In retrospect the ’60s seem like a time when half the population was not only in pursuit of their own private holy grail but when many felt the magic talisman firmly within their grasp—politically, pharmaceutically, and, most certainly, musically. Much has been made of the naive and dreamy reaches of the left—Panthers rehearsing Roman coups in state senate chambers, yippies trying to levitate the Pentagon—but the military-industrial right embarked on epic vision quests of their own too: the space race, the nuclear arms race, Vietnam, COINTELPRO. Strangely enough, the best music from that time now seems more concrete (less hazy, hallucinatory, hard to believe) than the counterculture’s guerrilla theater or the state’s own operatic theater of operations.
No single piece of music reveals that age more resolutely than the monument we know as John Coltrane’s A Love Supreme—a watershed that in 38 years has never needed a Ken Burns special to remind the world of its existence, unlike jazz in general. As much as any speech by King or The Autobiography of Malcolm X, A Love Supreme radiates the virtues of principled struggle, rapturous idealism, intellectual rigor, devotional passion. For all its thunder you can hear yourself think when you listen to it, primarily because Trane achieved the unthinkable: creating a secular form of God-loving music for the godless universe of Western modernity. The herculean labors involved are detailed in Ashley Kahn’s A Love Supreme, which comes nipping at the heels of his prior deep-background book on Miles Davis’s Kind of Blue.
An anything-but-God-fearing friend once quipped that when he wanted to hear God he put on Coltrane. Call it a Zen paradox: He might not have believed in a supreme being, but he had no problem believing the saxophonist talked to Him regularly. Such is the charisma of Trane’s mastery and spiritualism that even the smartass and sacrilegious can be made to “git religion,” becoming stupefied enough to spout New Age wisdom.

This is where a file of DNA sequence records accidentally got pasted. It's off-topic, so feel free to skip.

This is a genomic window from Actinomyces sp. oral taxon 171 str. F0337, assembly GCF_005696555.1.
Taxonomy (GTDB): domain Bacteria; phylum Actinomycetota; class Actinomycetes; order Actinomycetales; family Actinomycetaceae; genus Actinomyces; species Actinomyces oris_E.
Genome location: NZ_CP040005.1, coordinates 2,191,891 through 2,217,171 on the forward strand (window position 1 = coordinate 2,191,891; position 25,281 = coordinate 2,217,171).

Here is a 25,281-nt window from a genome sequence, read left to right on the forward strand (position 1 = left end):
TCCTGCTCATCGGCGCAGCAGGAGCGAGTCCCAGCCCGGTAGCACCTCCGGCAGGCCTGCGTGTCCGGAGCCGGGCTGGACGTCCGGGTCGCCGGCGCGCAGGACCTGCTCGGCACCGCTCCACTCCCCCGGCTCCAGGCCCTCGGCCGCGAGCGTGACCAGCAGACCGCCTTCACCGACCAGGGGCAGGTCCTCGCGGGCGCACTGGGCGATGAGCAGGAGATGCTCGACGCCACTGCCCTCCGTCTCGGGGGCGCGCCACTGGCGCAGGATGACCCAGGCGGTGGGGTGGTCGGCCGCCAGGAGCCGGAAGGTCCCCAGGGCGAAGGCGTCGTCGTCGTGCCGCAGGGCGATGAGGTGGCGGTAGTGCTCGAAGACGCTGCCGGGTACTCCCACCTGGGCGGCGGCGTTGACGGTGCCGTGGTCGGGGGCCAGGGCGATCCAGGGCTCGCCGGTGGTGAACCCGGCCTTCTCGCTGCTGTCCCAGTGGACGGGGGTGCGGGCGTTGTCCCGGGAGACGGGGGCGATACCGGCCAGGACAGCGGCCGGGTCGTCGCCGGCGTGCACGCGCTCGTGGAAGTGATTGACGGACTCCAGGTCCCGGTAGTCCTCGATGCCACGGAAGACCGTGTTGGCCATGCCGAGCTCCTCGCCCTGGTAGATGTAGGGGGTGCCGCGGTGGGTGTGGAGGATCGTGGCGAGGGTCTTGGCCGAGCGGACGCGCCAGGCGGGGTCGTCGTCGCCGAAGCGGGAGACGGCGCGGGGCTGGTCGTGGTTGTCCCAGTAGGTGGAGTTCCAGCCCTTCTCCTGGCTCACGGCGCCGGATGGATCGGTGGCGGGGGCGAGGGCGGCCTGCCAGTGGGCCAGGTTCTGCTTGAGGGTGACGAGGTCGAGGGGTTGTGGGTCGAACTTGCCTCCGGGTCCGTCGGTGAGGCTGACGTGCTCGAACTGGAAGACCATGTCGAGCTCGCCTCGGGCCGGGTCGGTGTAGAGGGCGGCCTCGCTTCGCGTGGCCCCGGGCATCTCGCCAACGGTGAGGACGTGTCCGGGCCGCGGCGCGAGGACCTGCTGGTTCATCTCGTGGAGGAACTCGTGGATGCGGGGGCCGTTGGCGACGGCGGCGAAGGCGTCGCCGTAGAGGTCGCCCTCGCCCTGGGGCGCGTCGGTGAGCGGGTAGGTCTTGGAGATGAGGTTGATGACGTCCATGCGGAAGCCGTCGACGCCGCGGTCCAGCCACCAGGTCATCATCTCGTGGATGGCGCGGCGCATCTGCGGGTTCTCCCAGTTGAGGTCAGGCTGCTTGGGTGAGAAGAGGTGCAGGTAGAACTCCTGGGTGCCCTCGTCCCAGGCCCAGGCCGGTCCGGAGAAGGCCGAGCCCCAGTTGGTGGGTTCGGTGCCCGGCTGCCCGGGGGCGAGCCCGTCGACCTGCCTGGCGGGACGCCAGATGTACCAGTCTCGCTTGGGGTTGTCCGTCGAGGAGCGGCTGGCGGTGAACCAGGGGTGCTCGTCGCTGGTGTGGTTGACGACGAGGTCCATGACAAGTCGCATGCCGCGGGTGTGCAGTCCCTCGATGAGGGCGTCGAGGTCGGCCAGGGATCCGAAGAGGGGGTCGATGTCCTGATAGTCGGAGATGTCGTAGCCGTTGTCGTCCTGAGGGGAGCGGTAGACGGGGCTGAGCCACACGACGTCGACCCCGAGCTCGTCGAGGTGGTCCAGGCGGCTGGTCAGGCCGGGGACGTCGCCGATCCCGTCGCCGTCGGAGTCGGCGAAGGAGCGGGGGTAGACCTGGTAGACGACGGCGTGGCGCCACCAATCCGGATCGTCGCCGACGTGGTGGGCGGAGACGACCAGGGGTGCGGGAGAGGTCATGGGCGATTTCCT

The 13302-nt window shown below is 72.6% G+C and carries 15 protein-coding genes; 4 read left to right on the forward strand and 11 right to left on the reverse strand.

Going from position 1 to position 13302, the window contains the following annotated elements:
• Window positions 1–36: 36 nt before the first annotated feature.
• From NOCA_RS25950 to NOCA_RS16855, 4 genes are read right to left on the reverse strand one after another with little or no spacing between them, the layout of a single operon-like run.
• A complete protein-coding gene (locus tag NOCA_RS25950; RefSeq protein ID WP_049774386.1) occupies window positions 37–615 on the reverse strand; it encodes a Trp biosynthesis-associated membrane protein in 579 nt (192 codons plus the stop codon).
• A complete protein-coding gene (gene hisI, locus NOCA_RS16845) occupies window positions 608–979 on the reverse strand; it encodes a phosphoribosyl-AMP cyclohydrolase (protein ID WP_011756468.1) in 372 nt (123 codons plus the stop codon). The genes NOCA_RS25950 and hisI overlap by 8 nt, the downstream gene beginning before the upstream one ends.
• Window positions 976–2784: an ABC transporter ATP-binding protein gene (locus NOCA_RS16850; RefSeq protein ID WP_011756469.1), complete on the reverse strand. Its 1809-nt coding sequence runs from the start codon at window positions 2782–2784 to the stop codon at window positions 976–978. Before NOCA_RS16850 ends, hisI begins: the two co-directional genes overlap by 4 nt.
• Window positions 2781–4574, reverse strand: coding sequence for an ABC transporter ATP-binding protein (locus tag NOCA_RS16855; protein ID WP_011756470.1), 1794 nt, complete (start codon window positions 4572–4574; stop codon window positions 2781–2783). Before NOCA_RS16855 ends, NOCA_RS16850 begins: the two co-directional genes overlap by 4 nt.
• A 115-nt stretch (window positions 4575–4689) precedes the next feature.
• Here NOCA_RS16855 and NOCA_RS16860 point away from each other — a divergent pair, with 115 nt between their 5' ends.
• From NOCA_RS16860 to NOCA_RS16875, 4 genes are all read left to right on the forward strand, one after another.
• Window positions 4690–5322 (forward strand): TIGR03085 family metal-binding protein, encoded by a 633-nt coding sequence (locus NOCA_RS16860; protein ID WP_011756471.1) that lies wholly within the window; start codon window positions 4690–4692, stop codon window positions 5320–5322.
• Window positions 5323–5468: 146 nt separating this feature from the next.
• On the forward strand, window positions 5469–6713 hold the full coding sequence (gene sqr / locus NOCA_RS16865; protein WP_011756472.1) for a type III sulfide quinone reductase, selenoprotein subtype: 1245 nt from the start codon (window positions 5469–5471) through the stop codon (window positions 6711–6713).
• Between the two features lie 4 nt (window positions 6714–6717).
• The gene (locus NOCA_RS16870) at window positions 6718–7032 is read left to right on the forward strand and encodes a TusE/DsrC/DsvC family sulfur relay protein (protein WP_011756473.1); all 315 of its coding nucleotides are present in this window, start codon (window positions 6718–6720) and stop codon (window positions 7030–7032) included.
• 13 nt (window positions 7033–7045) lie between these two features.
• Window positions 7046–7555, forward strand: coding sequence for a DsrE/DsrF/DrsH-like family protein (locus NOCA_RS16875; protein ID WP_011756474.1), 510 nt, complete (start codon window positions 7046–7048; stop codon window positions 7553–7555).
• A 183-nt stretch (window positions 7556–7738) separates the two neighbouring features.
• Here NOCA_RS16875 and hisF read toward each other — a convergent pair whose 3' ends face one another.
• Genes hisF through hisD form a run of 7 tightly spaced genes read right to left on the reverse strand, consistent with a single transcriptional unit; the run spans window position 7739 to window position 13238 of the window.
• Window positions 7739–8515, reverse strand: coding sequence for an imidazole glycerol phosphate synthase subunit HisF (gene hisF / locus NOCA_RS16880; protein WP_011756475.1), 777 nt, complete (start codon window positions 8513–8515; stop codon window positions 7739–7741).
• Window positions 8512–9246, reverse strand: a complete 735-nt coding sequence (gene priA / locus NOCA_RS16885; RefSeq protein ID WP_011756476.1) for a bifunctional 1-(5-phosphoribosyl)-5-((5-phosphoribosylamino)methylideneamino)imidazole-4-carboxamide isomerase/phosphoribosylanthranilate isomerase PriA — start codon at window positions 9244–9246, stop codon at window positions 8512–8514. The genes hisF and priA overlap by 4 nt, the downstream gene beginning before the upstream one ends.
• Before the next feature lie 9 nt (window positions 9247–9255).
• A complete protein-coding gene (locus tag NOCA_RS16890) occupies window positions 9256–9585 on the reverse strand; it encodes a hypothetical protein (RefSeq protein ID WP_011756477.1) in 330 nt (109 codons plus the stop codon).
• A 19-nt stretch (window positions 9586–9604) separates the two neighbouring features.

What can get lost in the genuflection before an African American genius like Coltrane is the contemplation and research that went into creating a holy edifice of seemingly spontaneous invention such as A Love Supreme. For Coltrane’s sake and our own, Ashley Kahn has produced a study of the album as informed and generous as his Davis book. When he describes the actual recording, he takes you back to that day in Rudy Van Gelder’s Englewood, New Jersey, studio. The informed testimony of the saxophonist’s compatriots—pianist McCoy Tyner, drummer Elvin Jones, and Van Gelder—coupled with Kahn’s own astute (and privileged) listening to the master tapes, amounts to a near surgical reconstruction of the suite’s birth. From the fanfare on, Kahn makes the tale a cliffhanger, especially for those who have already spent their adult lives hanging onto every soul-expanding note:
Elvin Jones leans to his left and, striking a Chinese gong, opens the album with an ethereal, exotic splash. “It’s the signal of something different,” remarks [Alice and John Coltrane’s son] Ravi. “You don’t hear that instrument anywhere else on any other John Coltrane recording.” . . . In one stroke, the hammered metal’s distinctive shimmer clears the air of standard jazz practice. . . . Coltrane enters with a brief fanfare. Whether blown from minarets or at military barracks, as a call to prayer or to arms, it’s a time-honored device with a timeless function . . .
For Trane’s widow, that call remains a renewable passport. “If you say A Love Supreme, that’s what I hear first every time,” says Alice. “It’s like a beautiful city, but we don’t enter, because we have to go through the portals . . . and then we reach the entranceway. When that chord hits, that E major, the doors start to open.”
Kahn also reveals a great deal about Coltrane’s communication with his group, his evolution as a thinker, his nondenominational belief system, and his daring improvisational methods. The poem-prayer Trane wrote for the original sleeve, for example, also served as a syllable-by-syllable structure for the phrasing of his solo on “Psalm,” the suite’s final movement. Kahn’s research also yields new listening materials: the long-lost recordings from the fabled sessions’ second day, which included saxophonist Archie Shepp and bassist Art Davis. The author seeks out voices other than those of jazz musicians, garnering testimonies from Patti Smith, Bono, Phil Lesh, Carlos Santana, and Ravi Shankar. Coltrane has become a metaphor for breaking on through to the other side, key to our current notions of the transcendental powers of avant-garde musics. At a time when non-Christian faith and modernity are being represented as warring camps, Kahn reminds us that, to Coltrane, no goal seemed loftier than bringing about a rapprochement.